Cleaning Stone, Marble, Travertine, & Terracotta Tiles
Owning stone, marble, travertine, terracotta and other natural mineral tiles is a great way to increase the wow-
Differences in Stone Maintenance
Firstly, you need to know exactly what stone your tiles are made out of: is it marble, travertine, terracotta, granite, or limestone? This will insure that you don’t accidentally damage or dull them with improper cleaning products. Some stones are softer than others and therefor will scratch and stain easier. Even normal dust build-
Everyday cleaning with vacuuming and mopping is essential if you don’t want to end up needing replacing early in its lifespan. As far as store-
What is a Safe Stone Cleaner?
When browsing stone cleaners, pay attention to the pH levels and only go for cleaners that are non-
Periodically, you’re going to want to reapply wax to your stone tiles to keep them shining and to help repel potential stains or foreign particles. The polish should be sprayed on and waxed off (Karate Kid-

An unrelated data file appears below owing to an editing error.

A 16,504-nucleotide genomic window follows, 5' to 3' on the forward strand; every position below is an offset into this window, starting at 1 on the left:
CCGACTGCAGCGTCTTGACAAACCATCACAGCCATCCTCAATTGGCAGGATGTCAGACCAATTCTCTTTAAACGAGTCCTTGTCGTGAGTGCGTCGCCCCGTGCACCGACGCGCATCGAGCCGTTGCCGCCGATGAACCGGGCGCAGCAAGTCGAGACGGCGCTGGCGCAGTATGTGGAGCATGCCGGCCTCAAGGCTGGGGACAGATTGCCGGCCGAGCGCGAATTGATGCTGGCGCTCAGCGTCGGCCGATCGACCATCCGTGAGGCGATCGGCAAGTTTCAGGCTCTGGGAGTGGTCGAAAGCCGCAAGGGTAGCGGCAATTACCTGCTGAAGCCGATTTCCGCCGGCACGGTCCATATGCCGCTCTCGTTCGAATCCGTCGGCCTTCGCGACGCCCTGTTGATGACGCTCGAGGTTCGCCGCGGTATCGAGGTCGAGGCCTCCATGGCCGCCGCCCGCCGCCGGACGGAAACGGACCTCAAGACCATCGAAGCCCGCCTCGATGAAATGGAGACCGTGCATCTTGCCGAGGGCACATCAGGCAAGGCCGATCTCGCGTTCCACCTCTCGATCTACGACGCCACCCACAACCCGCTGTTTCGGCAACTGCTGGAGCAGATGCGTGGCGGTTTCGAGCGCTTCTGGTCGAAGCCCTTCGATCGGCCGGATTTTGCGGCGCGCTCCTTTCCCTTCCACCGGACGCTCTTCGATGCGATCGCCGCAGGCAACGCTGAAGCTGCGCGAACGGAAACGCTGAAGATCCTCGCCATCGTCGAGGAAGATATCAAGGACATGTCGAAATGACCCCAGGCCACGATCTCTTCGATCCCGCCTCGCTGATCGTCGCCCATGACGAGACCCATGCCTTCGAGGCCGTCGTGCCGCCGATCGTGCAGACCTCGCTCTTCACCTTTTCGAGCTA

Commercial Stone Cleaning
For reclaimed stone or any situations where stone, marble, traverstine, or terracotta tiles have been covered in heavy grime, you will need more than just a simple wipe down. You need a stone cleaner and degreaser. Sure, you could go out and purchase heavy-
If you insist on trying to cut through heavy dirt, then you will need to follow the instructions carefully on both the tile manufacturer’s guide and the cleaning solution that you purchase. Again, you’re aiming for highly-
Dealing with Stains
If you encounter stains that will not budge under normal cleaning, you can either have a professional take care of it or use a stone poultice. This special cleaning powder is made naturally from clay and it is made to absorb oil-
A good marble polish can restore stone tiles of all types, which have been scratched, scuffed, and otherwise lost their former shine over the years. Ideally, you’ll want to have someone with a floor buffer to take advantage of the polish and reduce the amount of work it will take to smooth out the surface. This isn’t a replacement for a regular sealing, though, which should still be done about once a year, if possible. You’ll notice when it’s time for a sealing when water no longer beads on your tiles.